Why Climate Change and Poverty Are Inextricably Linked
What do Leonardo DiCaprio, Pope Francis, and the United Nations Special Rapporteur on extreme poverty and human rights have in common?
They’ve all used their platforms to highlight the link between poverty and climate change—and said we can't solve one without addressing the other.
Pope Francis has called the global failure to act on climate change “a brutal act of injustice toward the poor," while DiCaprio wisely pointed out “the environment and the fight for the world’s poor are inherently linked." Philip Alston, the UN rapporteur, said in 2019 that a "climate apartheid" is right around the corner.
Climate change looms over all countries, promising severe droughts, supercharged storms, and blistering heat waves. But these consequences are unevenly felt around the world.
Above all, they threaten the most vulnerable populations across the globe.
“Climate change is going to amplify the already existing divide between those who have resources and those who do not,” Eliot Levine, director of the environment technical support Unit at Mercy Corps, told Global Citizen.
“We are already seeing the impacts of climate change around the world, and the latest IPCC reports clearly illustrate that we are very quickly heading towards experiencing them at a greater scale and degree of severity than we had previously understood," he added.
As global temperatures and sea levels rise, as the oceans acidify and precipitation patterns get rearranged, people living in poverty are the most severely impacted. Since climate change affects everything from where a person can live to their access to health care, millions of people could be plunged further into poverty as environmental conditions worsen.
This is especially true for poor people living in low-income countries. Just as climate change deepens inequalities within a country, it also further stratifies international relations because some nations are more threatened by it than others. And poor countries have fewer resources to deal with the problem.
“The world’s poorest communities often live on the most fragile land, and they are often politically, socially, and economically marginalized, making them especially vulnerable to the impacts of climate change,” Christina Chan, director of the World Resource Institute’s Climate Resilience Practice, told Global Citizen. “More frequent and intense storms, flooding, drought, and changes in rainfall patterns are already impacting these communities, making it difficult for them to secure decent livelihoods.”
In 2017, Hurricane Maria slammed into Puerto Rico, becoming the deadliest hurricane in recent US history.
More than two years later, the island is still recovering from the disaster. Homes need to be repaired and rebuilt, water supplies have not been fully restored, schools and hospitals remain shuttered, and the island’s economy has been heavily disrupted.
Throughout Puerto Rico, the poorest communities were hit the hardest and are the furthest away from recovery. While many wealthy people left the island or used their resources to rebuild after the disaster, poor families have had to wait months or years for assistance from an underfunded relief effort.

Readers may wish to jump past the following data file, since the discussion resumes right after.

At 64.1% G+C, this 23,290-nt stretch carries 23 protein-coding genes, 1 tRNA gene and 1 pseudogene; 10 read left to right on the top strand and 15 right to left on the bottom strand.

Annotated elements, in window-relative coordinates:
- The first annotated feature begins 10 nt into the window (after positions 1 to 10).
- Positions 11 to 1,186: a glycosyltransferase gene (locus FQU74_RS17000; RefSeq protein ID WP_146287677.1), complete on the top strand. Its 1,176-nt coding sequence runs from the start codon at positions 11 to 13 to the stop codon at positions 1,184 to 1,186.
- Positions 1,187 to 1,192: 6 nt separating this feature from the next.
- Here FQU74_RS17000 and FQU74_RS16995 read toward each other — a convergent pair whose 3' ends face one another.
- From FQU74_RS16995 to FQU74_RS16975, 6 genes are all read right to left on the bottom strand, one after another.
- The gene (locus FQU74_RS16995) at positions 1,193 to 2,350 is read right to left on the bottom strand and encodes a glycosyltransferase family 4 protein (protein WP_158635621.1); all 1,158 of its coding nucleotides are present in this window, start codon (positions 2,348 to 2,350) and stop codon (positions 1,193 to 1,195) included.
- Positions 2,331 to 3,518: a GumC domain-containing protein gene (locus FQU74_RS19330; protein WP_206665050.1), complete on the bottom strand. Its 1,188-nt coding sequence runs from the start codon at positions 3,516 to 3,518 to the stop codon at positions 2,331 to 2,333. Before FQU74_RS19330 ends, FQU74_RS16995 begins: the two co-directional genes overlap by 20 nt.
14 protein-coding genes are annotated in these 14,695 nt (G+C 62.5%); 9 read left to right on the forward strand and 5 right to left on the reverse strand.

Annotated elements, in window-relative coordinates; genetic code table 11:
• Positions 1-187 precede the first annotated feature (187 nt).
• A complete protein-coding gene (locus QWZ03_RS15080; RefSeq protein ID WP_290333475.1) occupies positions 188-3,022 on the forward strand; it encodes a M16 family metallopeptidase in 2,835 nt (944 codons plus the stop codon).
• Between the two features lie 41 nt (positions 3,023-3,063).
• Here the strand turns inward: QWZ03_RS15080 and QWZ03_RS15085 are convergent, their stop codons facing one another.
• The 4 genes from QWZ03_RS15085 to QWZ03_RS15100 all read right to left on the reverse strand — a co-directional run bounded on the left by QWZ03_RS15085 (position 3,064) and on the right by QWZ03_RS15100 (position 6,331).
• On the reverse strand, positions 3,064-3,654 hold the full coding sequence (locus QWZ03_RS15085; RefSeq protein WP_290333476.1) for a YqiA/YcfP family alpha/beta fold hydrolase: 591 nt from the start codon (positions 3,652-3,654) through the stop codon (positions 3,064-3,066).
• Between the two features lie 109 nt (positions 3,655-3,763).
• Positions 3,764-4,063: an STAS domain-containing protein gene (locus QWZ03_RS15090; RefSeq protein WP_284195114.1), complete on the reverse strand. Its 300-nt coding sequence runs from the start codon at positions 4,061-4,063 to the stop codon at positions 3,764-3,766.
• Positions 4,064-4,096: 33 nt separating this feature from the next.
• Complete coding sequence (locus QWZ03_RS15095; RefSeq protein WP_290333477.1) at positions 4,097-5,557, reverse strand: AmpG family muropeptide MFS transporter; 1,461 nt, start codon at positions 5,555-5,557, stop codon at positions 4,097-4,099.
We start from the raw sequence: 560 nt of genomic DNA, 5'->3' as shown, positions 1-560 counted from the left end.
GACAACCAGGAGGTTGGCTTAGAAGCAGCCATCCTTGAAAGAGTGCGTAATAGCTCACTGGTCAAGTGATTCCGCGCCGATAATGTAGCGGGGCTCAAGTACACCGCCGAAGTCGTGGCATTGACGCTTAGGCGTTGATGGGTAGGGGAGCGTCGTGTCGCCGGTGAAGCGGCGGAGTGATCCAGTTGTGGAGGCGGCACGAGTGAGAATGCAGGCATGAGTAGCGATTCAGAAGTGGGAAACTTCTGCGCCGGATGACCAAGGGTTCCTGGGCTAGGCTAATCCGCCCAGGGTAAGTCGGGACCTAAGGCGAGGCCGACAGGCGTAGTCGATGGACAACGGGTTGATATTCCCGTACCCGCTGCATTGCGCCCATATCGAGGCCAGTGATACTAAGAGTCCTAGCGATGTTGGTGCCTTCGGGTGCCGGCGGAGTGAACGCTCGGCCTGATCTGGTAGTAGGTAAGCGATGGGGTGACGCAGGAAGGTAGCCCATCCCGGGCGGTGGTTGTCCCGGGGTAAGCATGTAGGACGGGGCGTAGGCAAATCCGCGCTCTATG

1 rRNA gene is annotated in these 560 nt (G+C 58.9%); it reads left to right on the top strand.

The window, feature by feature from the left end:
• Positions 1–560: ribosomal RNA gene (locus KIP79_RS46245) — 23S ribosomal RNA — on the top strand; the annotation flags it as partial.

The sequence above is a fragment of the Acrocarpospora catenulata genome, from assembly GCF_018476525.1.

This pattern has played out around the world in recent years — an unusually powerful storm makes landfall, causes catastrophic harm, and deepens inequalities.
And it’s a pattern that will only become more common, according to experts.
Coastal communities hold an estimated 37% of the global population — they’re hubs of commerce and culture, and have fueled global development. Yet, for all their historic significance, these environments could be emptied out in the decades ahead as natural disasters intensify and sea levels rise.
More than 570 coastal cities could be affected by sea level rise by 2050. In that same period, as many as 1 billion people could be displaced by environmental hazards—primarily sea level rise and natural disasters. Displacement can push a person into poverty by stripping them of their home, profession, and networks. Many people who are displaced are unable to carry their former wealth into their new contexts and struggle to find work and regain their stability.
An estimated 100 million people living in developing countries could be pushed into poverty by climate change by 2030.
“Not only are people within these contexts ill equipped to adequately prepare for these extreme events, but they’re also ill equipped to recover from them afterwards,” Levine said.
Some cities, such as Jakarta, have proposed a “managed retreat” to avoid sudden displacements. The Indonesian capital, with a population of more than 10 million, has decided to relocate to the North of the country instead of trying to mitigate the climate risks it faces. In the meantime, hundreds of thousands of people from the city, particularly those living in slums, have already been displaced by storms and sea level rise.
People are being displaced by drier phenomena as well. Farmers throughout sub-Saharan Africa have had to abandon their land due to devastating droughts in recent years. Rising temperatures, meanwhile, are forcing an untold number of people around the world to pack up and leave their homes.